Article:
Lower back pain is an incredibly common pregnancy symptom! It’s estimated that 50 to 80% of pregnant women will have lower back pain. But just because it’s common doesn’t mean we have to accept it! Let me introduce you to 10 prenatal yoga poses for lower back pain relief.
Keep reading to learn the causes of lower back pain during pregnancy and the prenatal yoga poses that will alleviate your pain.
(The contents of this post do not constitute medical advice. This post contains affiliate links. Click here to read our disclaimer.)
What Causes Lower Back Pain in Pregnancy?
Lower back pain during pregnancy has several potential causes. Some are due to the way your body changes when you’re pregnant, and others are behaviors and habits that you may be able to change.
- Hormonal Changes – The hormone relaxin causes the joints and ligaments to loosen. The benefit of relaxin is that it’s preparing your body for childbirth. But that loosening can put a greater burden on other parts of your back, causing strain.
- Changing Center of Gravity – As your baby and belly grow, your center of gravity will shift forward, which can cause posture changes. This may lead to greater strain and pain in your lower back.
- Increased Weight – Along with those postural changes, a growing baby means more weight to support, which could explain the achiness in your lower back.
- Diastasis Recti – As the belly expands, many pregnant women will experience diastasis recti, when the rectus abdominus muscles pull apart. Since your core supports your lower back, this separation can mean that your back has to do more of the work to support your body alone.
- Emotional Stress – Emotional stress can cause tension in areas like your shoulders or back. If you’re experiencing stress during your pregnancy, try some of these tips for a mindful pregnancy.
- Excessive Activity – Excessive standing or bending over can strain your lower back (or deepen pain that is already present). Try to be aware of your activity level and decrease your time on your feet. If you have to stand a lot at work, ask for a reasonable accommodation like a chair, more frequent breaks, or exemption from strenuous activities.
10 Prenatal Yoga Poses for Lower Back Pain
Some of these pregnancy yoga poses directly address the lower back, while others target tight hips and glutes, since tightness in those areas can contribute to lower back pain.
You can perform these prenatal yoga poses individually or move through them all in a flow that will provide relief from your lower back pain.
As with any new exercise or movement, check in with your healthcare provider before beginning.
1. Seated Side Bend (Sukhasana variation)
This side bend will relieve tightness through your hips and lower back.
How to do it: Find a comfortable seated position. This can be crossed-legged, kneeling, or even sitting on a chair. Sit up tall, drawing your shoulders up toward your ears and then down your back.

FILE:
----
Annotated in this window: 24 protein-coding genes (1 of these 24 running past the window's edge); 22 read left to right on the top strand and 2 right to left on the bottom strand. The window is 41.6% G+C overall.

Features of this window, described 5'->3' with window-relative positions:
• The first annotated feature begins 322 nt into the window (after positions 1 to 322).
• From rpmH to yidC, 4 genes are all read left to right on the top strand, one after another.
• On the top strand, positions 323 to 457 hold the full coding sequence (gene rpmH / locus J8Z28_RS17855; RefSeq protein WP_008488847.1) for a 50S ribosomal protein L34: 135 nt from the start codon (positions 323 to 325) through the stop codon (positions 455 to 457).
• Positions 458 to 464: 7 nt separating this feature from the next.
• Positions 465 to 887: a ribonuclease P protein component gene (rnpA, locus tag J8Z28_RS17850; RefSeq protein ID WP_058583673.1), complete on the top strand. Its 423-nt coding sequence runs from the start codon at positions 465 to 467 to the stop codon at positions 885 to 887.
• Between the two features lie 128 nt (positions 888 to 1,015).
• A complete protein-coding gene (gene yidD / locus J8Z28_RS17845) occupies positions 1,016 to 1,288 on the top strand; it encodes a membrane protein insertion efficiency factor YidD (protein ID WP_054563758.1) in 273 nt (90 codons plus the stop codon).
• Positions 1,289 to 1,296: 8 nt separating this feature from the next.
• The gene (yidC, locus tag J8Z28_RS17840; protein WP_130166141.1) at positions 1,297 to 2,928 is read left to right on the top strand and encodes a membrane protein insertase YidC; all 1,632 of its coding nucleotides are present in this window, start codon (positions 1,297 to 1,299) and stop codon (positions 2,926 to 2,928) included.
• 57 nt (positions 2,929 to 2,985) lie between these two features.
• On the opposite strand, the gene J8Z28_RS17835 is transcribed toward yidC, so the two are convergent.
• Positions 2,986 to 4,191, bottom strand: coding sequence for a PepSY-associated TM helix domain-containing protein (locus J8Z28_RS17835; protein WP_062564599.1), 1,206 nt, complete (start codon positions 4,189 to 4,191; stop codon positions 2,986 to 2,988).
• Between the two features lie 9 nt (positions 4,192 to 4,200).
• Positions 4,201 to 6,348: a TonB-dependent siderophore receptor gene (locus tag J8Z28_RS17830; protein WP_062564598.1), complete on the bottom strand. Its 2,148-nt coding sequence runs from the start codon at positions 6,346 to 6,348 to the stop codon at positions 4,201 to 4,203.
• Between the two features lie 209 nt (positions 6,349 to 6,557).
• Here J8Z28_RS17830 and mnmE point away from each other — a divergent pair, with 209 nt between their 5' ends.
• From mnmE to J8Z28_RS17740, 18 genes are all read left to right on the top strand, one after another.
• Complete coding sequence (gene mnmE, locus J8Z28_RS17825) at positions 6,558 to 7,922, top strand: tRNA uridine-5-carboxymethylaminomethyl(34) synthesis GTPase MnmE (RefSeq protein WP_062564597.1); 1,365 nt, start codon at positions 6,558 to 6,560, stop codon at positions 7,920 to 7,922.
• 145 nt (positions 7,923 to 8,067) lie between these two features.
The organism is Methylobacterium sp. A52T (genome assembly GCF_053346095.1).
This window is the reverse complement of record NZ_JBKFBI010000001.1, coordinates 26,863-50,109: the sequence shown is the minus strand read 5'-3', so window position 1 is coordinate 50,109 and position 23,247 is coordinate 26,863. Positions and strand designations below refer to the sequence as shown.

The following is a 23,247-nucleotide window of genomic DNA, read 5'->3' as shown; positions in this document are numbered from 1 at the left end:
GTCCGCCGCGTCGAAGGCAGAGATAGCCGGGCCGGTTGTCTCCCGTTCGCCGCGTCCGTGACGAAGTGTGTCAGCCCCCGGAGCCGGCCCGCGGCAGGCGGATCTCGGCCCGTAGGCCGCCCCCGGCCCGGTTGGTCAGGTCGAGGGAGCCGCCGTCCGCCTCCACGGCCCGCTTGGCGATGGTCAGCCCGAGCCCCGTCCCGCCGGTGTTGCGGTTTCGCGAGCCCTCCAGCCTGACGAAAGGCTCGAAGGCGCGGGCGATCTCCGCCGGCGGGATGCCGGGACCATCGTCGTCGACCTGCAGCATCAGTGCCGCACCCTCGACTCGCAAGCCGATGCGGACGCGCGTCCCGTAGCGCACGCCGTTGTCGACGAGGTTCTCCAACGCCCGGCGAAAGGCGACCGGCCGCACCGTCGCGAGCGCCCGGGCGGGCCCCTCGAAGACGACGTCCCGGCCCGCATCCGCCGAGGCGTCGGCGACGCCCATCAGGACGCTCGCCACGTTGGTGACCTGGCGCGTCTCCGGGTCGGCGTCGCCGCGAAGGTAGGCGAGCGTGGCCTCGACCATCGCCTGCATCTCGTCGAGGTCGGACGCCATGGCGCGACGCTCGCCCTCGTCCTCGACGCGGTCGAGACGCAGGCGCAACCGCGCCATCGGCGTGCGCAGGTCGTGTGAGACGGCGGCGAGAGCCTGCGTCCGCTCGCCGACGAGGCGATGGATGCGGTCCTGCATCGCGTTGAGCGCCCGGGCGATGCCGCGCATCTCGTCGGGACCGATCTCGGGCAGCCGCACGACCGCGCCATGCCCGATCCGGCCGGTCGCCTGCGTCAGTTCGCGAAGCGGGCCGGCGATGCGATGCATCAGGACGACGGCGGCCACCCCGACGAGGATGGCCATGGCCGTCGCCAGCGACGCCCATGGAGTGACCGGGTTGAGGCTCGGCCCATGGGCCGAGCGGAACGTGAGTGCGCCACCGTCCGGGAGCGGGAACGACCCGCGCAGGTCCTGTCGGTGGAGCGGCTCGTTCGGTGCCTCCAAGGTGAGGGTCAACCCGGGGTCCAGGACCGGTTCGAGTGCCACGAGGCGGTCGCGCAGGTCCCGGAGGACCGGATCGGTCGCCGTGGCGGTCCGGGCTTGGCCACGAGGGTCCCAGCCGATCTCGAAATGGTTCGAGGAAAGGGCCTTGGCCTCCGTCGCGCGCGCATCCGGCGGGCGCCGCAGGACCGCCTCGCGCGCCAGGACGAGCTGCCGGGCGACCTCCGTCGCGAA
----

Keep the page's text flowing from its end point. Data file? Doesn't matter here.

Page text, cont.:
Taking a deep deep breath in through your nose, sweep your arms up toward the ceiling with your palms facing each other. On your exhale, bring your right hand to the floor, crawling it out to the side. Stretch your left arm over to the right.
Remain here for several breaths, noticing the stretch through your lower back and left side body. Repeat on the other side.
2. Bound Angle (Baddha Konasana)
Bound angle is a classic hip opener and perfect for stretching tight inner thighs.
How to do it: From a seat, bring the soles of your feet together and place your hands around your ankles. Take a deep inhale, sitting up tall. On your exhale, lean forward any amount, finding your best stretch.
Related: 5 Best Prenatal Yoga Mats
3. Firelog (Agnistambhasana)
Firelog provides an intense stretch for the glutes and outer hips and can be helpful for sciatica.
How to do it: From a seat, place one shin parallel to the floor. Stack your other leg directly on top of it, bringing your top ankle over your bottom knee and your top knee over your bottom ankle.
For a deeper stretch, lean forward. Repeat with the other leg on top.
If your hips are very tight, try placing a block or folded blanket beneath your top knee. You might also warm up your hips with bound angle and cow/cat before performing firelog pose.
4. Cow/Cat (Bitilasana/Marjaryasana)
Together, cow and cat relieve tension in your back and gently massage the spine, warming it up for other poses.
How to do it: Begin in tabletop on your hands and knees. Bring your wrists beneath your shoulders, spreading your fingers wide. Bring your knees beneath your hips or a little wider, depending on what’s most comfortable for you. Draw your belly button toward your spine.
On your next inhale, drop your belly, lift your head and hips, and look up toward the ceiling for cow. On your exhale, press the floor away, drop your head and hips, and round your spine for cat. Move through several cows and cats, following the rhythm of your breath.